• <div style="background-image:url(/live/image/gid/84/width/1600/height/300/crop/1/5986_screen_shot_2016-11-30_at_3.27.37_pm.rev.1480543045.png)"/>
  • <div style="background-image:url(/live/image/gid/84/width/1600/height/300/crop/1/45642_FIYS_Field_Trip.rev.1531246209.jpg)"/>
  • <div style="background-image:url(/live/image/gid/84/width/1600/height/300/crop/1/45667_Academics.rev.1531425285.png)"/>


A Richter you should know: Emma Juettner

Emma Juettner ’20 has always been interested and passionate about computer science and programming. Through the Richter Program, Juettner has found real-world applications for coding in the world of finance—an area she never considered.

Through her work with Assistant Professor of Finance Muris Hadzic, Juettner is exploring new applications for coding in the complex world of finance and stocks. This math and computer science double-major and Spanish minor is a Richter Scholar you should know. 

Q: Tell us about your research project.

A: We’re looking at news data from a database compiled by RavenPack, which has a lot of data about news stories that relate to different stocks. It rates the sentiment of each news story, like how positive or how negative it is. Then we look at how the positiveness or negativeness of those news stories impacts stock turns.

Q: How do you go through all of this?

A: Coding. There are 118 million items in this database so you can’t go through and look at them all individually. You have to write programs to go through and find the statistics you’re looking for. We started out writing some basic programs to find things like: What’s the average sentiment of a news article? What’s the average sentiment for each individual stock that we’re looking at? Currently, we’re working on running an investment strategy test so that we’ll simulate buying certain stocks and selling others and we’ll get an average trend in the end that will tell us if our strategy is successful.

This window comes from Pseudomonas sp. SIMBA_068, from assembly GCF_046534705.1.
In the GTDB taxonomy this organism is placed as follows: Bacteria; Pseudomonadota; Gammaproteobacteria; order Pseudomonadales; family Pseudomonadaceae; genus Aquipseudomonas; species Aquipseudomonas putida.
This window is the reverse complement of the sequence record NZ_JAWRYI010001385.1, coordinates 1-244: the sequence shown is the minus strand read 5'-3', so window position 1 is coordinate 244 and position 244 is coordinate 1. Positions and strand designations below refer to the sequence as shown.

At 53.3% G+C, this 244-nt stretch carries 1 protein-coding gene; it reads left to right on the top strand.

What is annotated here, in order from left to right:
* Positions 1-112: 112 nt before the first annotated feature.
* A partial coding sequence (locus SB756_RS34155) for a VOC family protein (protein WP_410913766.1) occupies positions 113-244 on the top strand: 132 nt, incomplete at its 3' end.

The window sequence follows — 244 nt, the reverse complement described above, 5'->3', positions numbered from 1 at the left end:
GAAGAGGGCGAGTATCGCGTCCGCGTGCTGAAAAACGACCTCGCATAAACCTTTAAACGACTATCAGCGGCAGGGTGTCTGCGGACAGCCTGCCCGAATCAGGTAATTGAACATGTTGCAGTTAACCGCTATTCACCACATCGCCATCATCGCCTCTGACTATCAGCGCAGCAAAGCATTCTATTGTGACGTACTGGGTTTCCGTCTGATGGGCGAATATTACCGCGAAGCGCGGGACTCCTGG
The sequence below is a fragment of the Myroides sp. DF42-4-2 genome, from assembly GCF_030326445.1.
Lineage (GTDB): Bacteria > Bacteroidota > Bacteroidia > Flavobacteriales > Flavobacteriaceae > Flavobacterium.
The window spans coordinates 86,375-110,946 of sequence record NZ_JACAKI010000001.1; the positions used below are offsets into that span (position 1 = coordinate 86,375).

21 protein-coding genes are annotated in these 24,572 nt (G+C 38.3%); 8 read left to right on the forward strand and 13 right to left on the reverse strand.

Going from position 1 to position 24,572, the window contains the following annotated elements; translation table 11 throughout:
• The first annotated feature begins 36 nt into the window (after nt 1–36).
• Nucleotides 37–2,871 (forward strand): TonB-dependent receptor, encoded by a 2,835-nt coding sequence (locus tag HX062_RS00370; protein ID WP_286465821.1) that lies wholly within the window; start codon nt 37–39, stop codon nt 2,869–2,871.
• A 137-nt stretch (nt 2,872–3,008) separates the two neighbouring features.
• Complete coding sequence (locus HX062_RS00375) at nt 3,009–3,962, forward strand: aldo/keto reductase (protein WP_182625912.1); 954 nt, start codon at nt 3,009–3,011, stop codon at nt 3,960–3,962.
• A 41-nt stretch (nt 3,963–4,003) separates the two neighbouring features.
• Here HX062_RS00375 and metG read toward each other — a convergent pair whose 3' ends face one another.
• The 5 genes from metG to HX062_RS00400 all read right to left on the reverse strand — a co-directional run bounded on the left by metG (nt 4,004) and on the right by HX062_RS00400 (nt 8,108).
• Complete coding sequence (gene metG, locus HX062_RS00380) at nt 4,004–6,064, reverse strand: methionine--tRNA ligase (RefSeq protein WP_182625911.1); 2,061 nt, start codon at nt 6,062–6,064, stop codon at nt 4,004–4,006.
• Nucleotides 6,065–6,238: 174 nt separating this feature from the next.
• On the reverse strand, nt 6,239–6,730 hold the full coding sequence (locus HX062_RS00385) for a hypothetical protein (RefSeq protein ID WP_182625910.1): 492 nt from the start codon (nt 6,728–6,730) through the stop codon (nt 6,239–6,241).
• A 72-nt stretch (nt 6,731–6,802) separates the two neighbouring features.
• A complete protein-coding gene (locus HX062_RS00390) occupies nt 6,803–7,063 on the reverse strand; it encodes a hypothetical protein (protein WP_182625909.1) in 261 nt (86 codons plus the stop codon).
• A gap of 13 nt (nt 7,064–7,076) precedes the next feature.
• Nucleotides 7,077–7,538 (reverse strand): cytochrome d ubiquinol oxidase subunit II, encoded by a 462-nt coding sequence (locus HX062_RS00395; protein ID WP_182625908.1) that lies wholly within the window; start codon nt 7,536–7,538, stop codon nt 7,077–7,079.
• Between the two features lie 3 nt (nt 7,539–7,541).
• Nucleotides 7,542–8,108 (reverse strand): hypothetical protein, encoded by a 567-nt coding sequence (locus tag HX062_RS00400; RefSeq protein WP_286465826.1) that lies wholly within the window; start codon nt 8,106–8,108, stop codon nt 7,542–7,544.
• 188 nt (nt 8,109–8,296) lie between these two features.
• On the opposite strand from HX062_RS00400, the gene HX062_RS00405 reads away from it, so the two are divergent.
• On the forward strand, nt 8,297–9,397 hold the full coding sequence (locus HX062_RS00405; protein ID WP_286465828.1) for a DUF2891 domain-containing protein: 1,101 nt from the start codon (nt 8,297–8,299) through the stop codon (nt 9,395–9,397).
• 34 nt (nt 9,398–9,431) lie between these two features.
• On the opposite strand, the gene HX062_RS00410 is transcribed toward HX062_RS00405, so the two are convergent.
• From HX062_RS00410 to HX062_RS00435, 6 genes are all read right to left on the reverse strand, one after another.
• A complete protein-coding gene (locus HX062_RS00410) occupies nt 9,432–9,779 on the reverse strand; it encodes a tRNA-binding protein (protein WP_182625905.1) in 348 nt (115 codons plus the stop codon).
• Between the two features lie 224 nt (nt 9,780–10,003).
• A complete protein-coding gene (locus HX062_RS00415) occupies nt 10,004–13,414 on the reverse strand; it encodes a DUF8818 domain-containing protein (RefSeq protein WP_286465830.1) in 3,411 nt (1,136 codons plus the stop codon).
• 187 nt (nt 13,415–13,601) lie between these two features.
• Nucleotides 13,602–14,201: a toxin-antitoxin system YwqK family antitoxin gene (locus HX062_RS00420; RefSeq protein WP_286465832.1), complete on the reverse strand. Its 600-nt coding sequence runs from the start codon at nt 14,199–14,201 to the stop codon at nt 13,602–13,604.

Q: How will it benefit you to work with a professor this early in your academic career?

A: I think it’s really beneficial to see how some of the skills we learn in class can be transferred to research and practical applications. For this project, I’ve been working with Python to analyze the dataset we’re using, and it’s been really great to see how the things that I’ve learned in my computer science classes can be put to use in other fields, like finance. I think it’s definitely a lot more complex than working on homework assignments in class. When professors assign homework, they already know what they’re looking for. In this case, it’s more like you’re working together to try to figure out a problem.

Q: How will your experience in the Richter program help prepare you for your future career?

A: This Richter project has given me some great experience at writing code to solve a real-world problem, and it’s made me consider the broader range of career fields that can be pursued with a background in math and computer science. It’s been really good to see a practical application of what I’ve been doing in computer science classes. In class you learn how to use a certain function and you write certain programs that will run in a matter of seconds and then you know what answer you’re looking for. It’s interesting to get some experience working with an actual problem that we want to solve when you don’t necessarily know what the answer is going to look like. Also it’s nice to see how there are all of these different fields that can be helped by applying computer science to it. I’m not a finance student and I didn’t know anything about economics going into this, but it’s been interesting to see the range of applications for the coding we’ve done.

–By Tracy Koenn and Sophie Mucciaccio